An issue that’s become part of national political discourse recently is cannabis legalization. Ever since California allowed medical marijuana in 1996 and Colorado lead the recreational movement by becoming the first state to legalize recreational cannabis during the aftermath of the 2012 election, other states have followed suit, in either medical or fully recreational capacities. Even though Republican-led states anecdotally are not cannabis-friendly, certain GOP governors such as Ohio’s John Kasich and Florida’s Rick Scott have implemented medical marijuana programs.

 

Legalization, or at least more relaxed cannabis laws, keep low-level and non-violent “offenders” out of jail; on the financial side, Nevada made $3.68 million in tax revenue within the first month of recreational legalization and Colorado passed $500 million in retail sales as of last July.    

 

Texas Weed Legislation

Cannabis Decriminalization (txcann)

As for the largest GOP-led state, Texas has found itself in a rather peculiar situation. Although Republican governor Greg Abbott is notoriously anti-marijuana to the point where he’s stated that “marijuana will never be legal while I’m in office”, he recently started the Texas Compassionate Use Act which allows low-THC cannabis oil to be prescribed to intractable epilepsy patients. Additionally, the four largest cities in Texas have Democratic mayors who have implemented some sort of decriminalization program.

 

Starting on the very first day in December 2017, Dallas implemented a “catch and release” program, where those caught with cannabis within Dallas County will receive a court summons in lieu of jail time. While it’s not full legalization, this “catch and release” program is definitely a step in the right direction to keep non-violent offenders out of jail.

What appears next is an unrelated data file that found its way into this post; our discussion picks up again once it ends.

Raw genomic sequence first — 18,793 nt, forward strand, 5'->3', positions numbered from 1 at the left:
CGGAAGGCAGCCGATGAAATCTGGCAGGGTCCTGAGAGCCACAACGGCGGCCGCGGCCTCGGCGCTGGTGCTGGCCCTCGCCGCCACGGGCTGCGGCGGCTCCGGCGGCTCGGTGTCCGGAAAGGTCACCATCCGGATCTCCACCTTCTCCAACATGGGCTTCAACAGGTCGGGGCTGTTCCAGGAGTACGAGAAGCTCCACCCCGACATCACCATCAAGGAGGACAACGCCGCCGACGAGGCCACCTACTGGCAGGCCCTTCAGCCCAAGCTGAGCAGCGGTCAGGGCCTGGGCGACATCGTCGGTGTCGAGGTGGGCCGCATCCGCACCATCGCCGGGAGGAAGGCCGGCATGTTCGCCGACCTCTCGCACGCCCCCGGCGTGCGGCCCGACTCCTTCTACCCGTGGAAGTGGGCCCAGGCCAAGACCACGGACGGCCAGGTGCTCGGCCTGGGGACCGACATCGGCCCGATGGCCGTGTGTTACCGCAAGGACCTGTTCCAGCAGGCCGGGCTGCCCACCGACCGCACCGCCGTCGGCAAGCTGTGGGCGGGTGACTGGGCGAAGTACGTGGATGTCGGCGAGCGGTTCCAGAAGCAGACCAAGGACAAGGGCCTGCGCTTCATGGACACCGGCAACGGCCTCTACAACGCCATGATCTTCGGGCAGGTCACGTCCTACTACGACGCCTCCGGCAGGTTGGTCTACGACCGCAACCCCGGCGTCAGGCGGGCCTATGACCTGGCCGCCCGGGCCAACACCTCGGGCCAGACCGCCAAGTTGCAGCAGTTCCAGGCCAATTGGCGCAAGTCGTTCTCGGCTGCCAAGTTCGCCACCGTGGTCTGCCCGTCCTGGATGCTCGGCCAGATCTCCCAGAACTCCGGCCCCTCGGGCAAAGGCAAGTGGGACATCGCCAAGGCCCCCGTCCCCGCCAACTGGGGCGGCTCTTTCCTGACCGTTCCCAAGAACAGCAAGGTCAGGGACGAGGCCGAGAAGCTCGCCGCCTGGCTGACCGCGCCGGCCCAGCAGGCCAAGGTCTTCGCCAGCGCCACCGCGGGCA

In Houston, city officials have decriminalized cannabis possession in a landmark move. While the policy is only active in Harris County, “officials have said it could divert an estimated 12,000 people a year out of the criminal justice systemand use the cost savings — approximately $25 million a year– that’s spent prosecuting low-level marijuana to prosecute more serious crimes. Additionally, decriminalization measures would keep about 107,000 minor cases out of the courts over the next decade.

 

Decriminalization of Marijuana

Texas Cannabis (marijuana.com)

In arguably the weirdest and most eclectic city on Earth where Matthew McConaughey is as worshiped as Tacodeli tacos and Kirby Lane Queso, Austin has implemented a very similar program to the one in Houston. If caught with weed in Austin, then Willie Nelson will arrive and just take it away.  Just kidding. Truthfully speaking, those caught with cannabis will simply take a four-hour, $45 course and as long as that course is taken, no charges will be filed. Instead of being arrested and facing potential criminal charges, low-level offenders will be able to take the course over and over again.

 

According to Nathan Bernier of Austin’s NPR station, prior to this legislation, on average, 2,000 people were levied with low level cannabis charges in Travis County. Austin Police Department data suggest that these arrests unfairly targeted African American and Hispanic citizens.  In his coverage of the effects of the new legislation, Bernier shared that the diversion class discusses the effects of marijuana on the brain and body, symptoms of substance use disordersand how to distinguish myths from facts about marijuana and marijuana use/abuse.”

 

While the policy is only limited to Class B misdemeanor possession (two ounces or less), Travis County would eventually like to include Class A misdemeanor cases which are considered possession of two to four ounces. With three of the largest cities in Texas implementing some form of measure to reduce cannabis possession prosecution, this could be a major step to legalization.

 

Have you been to Austin? If so, Tweet me where the best tacos are at @CaptainKasoff.